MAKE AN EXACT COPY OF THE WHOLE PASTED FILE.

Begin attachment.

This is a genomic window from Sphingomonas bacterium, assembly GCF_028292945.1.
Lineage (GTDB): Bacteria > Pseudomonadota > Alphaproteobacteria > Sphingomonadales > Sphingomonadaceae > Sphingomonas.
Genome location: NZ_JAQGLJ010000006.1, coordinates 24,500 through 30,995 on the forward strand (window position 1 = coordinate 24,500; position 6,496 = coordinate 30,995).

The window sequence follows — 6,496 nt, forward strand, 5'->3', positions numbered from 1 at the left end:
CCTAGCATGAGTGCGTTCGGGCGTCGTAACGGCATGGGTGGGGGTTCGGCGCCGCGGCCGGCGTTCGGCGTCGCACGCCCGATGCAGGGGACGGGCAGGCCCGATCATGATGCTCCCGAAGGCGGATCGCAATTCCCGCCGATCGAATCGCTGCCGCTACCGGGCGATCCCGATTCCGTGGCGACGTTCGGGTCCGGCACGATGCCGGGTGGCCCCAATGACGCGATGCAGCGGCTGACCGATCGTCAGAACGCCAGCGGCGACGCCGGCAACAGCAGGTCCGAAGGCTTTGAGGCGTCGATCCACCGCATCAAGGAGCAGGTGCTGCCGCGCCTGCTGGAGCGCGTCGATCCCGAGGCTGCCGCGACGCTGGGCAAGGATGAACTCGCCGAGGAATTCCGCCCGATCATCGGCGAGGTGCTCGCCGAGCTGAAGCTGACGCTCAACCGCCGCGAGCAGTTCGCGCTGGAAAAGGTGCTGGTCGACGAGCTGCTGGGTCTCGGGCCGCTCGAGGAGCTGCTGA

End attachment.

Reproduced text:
This is a genomic window from Sphingomonas bacterium, assembly GCF_028292945.1.
Lineage (GTDB): Bacteria > Pseudomonadota > Alphaproteobacteria > Sphingomonadales > Sphingomonadaceae > Sphingomonas.
Genome location: NZ_JAQGLJ010000006.1, coordinates 24,500 through 30,995 on the forward strand (window position 1 = coordinate 24,500; position 6,496 = coordinate 30,995).

The window sequence follows — 6,496 nt, forward strand, 5'->3', positions numbered from 1 at the left end:
CCTAGCATGAGTGCGTTCGGGCGTCGTAACGGCATGGGTGGGGGTTCGGCGCCGCGGCCGGCGTTCGGCGTCGCACGCCCGATGCAGGGGACGGGCAGGCCCGATCATGATGCTCCCGAAGGCGGATCGCAATTCCCGCCGATCGAATCGCTGCCGCTACCGGGCGATCCCGATTCCGTGGCGACGTTCGGGTCCGGCACGATGCCGGGTGGCCCCAATGACGCGATGCAGCGGCTGACCGATCGTCAGAACGCCAGCGGCGACGCCGGCAACAGCAGGTCCGAAGGCTTTGAGGCGTCGATCCACCGCATCAAGGAGCAGGTGCTGCCGCGCCTGCTGGAGCGCGTCGATCCCGAGGCTGCCGCGACGCTGGGCAAGGATGAACTCGCCGAGGAATTCCGCCCGATCATCGGCGAGGTGCTCGCCGAGCTGAAGCTGACGCTCAACCGCCGCGAGCAGTTCGCGCTGGAAAAGGTGCTGGTCGACGAGCTGCTGGGTCTCGGGCCGCTCGAGGAGCTGCTGA